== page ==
Diabetic Foot Treatment
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Diabetic foot problems, such as ulcerations, infections, and gangrene, are the most common cause of hospitalization among diabetic patients. Routine ulcer care, treatment of infections, amputations, and hospitalizations cost billions of dollars every year and place a tremendous burden on the health care system.
The two main foot problems that occur in people with diabetes are:
- Diabetic Neuropathy
- Peripheral Vascular Disease
However, symptoms might include:
- A loss of feeling
- Numbness or tingling sensation
- Blisters or other wounds without pain
- Skin discoloration and temperature changes
- Red streaks
- Wounds with or without drainage
- Painful tingling
- Staining on socks
If an infection develops, a person may also experience some of the following:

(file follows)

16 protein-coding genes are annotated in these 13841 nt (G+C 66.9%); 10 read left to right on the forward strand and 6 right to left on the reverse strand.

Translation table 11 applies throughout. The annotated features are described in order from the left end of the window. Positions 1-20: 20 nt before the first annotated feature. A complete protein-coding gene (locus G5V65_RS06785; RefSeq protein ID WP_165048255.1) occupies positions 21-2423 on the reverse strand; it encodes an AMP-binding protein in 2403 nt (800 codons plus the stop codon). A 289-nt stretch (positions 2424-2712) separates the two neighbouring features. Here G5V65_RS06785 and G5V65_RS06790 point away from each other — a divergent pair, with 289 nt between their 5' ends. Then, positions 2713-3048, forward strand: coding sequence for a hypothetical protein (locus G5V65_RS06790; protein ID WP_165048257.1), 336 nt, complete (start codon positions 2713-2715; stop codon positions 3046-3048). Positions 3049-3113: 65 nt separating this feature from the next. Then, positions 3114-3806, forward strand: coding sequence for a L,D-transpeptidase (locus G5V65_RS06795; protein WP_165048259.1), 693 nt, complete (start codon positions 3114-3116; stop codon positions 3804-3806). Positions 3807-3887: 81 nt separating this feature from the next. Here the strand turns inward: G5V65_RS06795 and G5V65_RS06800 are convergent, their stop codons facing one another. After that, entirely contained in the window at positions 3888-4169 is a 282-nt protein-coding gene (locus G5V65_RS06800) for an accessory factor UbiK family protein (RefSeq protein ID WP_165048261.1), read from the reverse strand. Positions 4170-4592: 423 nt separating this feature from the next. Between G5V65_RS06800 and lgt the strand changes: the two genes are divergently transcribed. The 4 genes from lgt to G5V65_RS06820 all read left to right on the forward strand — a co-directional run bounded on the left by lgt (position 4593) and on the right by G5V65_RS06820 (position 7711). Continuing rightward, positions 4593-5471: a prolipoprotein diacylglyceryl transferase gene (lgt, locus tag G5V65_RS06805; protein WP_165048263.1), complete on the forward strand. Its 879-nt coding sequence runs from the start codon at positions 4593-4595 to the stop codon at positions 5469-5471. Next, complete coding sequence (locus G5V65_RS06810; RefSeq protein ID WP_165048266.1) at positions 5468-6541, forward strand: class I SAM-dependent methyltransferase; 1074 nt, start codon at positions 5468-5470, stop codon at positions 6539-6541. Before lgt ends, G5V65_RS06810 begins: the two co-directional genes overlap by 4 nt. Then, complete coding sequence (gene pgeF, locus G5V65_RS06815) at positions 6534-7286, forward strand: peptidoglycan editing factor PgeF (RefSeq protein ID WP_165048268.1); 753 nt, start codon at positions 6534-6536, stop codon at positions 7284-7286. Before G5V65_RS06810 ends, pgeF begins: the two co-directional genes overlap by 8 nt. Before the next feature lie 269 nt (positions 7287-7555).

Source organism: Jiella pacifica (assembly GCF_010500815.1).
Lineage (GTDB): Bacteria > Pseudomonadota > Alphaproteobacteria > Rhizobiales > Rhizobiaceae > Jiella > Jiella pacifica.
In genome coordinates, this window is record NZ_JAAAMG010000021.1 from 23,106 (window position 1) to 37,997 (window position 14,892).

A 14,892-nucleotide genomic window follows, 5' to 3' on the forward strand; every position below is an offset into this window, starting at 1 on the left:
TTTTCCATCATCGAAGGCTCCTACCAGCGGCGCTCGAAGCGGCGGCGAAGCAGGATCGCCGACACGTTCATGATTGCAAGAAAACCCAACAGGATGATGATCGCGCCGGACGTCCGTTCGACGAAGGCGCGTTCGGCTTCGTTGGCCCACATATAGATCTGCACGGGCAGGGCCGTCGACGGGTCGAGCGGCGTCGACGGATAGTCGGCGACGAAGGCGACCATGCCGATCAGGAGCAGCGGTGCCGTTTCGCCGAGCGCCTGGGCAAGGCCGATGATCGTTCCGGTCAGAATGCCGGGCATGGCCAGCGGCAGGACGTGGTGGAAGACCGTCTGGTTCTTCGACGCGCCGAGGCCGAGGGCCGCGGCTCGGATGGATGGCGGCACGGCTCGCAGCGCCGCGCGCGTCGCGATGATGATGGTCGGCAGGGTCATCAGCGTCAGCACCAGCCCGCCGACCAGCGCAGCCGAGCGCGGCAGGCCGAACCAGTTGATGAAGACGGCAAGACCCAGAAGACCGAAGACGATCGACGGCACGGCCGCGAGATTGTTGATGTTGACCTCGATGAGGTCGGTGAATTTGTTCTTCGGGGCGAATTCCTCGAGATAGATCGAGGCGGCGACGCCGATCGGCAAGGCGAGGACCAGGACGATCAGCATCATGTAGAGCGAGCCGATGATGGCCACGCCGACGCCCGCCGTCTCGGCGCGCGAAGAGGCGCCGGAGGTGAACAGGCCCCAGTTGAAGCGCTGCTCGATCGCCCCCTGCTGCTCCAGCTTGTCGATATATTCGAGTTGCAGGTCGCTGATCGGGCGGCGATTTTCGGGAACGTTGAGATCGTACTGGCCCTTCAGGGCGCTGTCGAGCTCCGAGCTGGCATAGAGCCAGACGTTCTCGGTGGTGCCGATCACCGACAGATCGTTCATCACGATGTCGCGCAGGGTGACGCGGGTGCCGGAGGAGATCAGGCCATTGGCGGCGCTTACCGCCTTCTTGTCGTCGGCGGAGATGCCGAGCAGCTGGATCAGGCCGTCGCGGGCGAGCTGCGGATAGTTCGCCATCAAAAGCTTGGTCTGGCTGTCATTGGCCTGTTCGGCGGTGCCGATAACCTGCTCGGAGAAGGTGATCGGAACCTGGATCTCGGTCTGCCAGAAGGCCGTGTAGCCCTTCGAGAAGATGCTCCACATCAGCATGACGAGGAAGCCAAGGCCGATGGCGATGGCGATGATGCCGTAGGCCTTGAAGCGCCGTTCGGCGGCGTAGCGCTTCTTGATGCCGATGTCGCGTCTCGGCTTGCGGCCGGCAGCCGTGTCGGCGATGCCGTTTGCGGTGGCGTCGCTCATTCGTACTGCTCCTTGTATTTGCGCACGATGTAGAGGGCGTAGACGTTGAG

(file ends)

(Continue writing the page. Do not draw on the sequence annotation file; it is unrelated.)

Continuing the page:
- Uncontrollable blood sugar
Any person with diabetes who experiences symptoms of an infection, especially on the feet, should seek emergency treatment.
Treatment for diabetic foot problems varies according to the severity of the condition. A range of surgical and nonsurgical options is available.
A doctor will first attempt to treat diabetic foot problems without using surgery. Some methods include:
- Keeping wounds clean and dressed.
- Wearing immobilization devices, such as a cast boot or total contact cast.
- Closely observing any gangrene on the toes until self-amputation occurs, which is when the toes fall off due to lack of blood flow
When non-surgical treatment does not successfully heal diabetic foot problems, the doctor might consider surgery. Surgical options include:
- The removal of decaying or dead tissue
- Amputation, ranging from single toes or sections of the foot to amputation of the leg below or even above the knee
- Surgical stabilization of Charcot’s Foot
- An arterial bypass for peripheral vascular disease, which assists blood flow to the area
- Endovascular surgery with placement of stents, which uses small devices to keep blood vessels open.